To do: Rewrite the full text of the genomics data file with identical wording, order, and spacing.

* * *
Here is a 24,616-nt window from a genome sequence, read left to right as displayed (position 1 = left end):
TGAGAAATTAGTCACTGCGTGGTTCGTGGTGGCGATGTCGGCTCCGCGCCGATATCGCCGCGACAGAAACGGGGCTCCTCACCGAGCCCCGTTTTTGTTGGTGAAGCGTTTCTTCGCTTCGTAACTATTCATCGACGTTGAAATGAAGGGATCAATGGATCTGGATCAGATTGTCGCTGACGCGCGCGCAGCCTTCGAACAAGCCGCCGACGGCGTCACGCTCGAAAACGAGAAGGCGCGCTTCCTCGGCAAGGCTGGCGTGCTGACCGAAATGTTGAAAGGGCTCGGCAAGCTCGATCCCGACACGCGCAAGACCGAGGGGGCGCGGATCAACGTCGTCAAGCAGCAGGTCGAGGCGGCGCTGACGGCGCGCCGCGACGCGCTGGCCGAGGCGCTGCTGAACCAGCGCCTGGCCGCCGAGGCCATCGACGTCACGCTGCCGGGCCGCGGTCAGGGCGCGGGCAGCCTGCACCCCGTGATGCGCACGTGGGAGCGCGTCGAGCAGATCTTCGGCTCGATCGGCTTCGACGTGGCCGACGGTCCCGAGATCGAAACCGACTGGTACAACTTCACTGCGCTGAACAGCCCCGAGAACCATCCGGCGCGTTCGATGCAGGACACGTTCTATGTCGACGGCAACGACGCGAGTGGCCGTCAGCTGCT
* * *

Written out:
Here is a 24,616-nt window from a genome sequence, read left to right as displayed (position 1 = left end):
TGAGAAATTAGTCACTGCGTGGTTCGTGGTGGCGATGTCGGCTCCGCGCCGATATCGCCGCGACAGAAACGGGGCTCCTCACCGAGCCCCGTTTTTGTTGGTGAAGCGTTTCTTCGCTTCGTAACTATTCATCGACGTTGAAATGAAGGGATCAATGGATCTGGATCAGATTGTCGCTGACGCGCGCGCAGCCTTCGAACAAGCCGCCGACGGCGTCACGCTCGAAAACGAGAAGGCGCGCTTCCTCGGCAAGGCTGGCGTGCTGACCGAAATGTTGAAAGGGCTCGGCAAGCTCGATCCCGACACGCGCAAGACCGAGGGGGCGCGGATCAACGTCGTCAAGCAGCAGGTCGAGGCGGCGCTGACGGCGCGCCGCGACGCGCTGGCCGAGGCGCTGCTGAACCAGCGCCTGGCCGCCGAGGCCATCGACGTCACGCTGCCGGGCCGCGGTCAGGGCGCGGGCAGCCTGCACCCCGTGATGCGCACGTGGGAGCGCGTCGAGCAGATCTTCGGCTCGATCGGCTTCGACGTGGCCGACGGTCCCGAGATCGAAACCGACTGGTACAACTTCACTGCGCTGAACAGCCCCGAGAACCATCCGGCGCGTTCGATGCAGGACACGTTCTATGTCGACGGCAACGACGCGAGTGGCCGTCAGCTGCT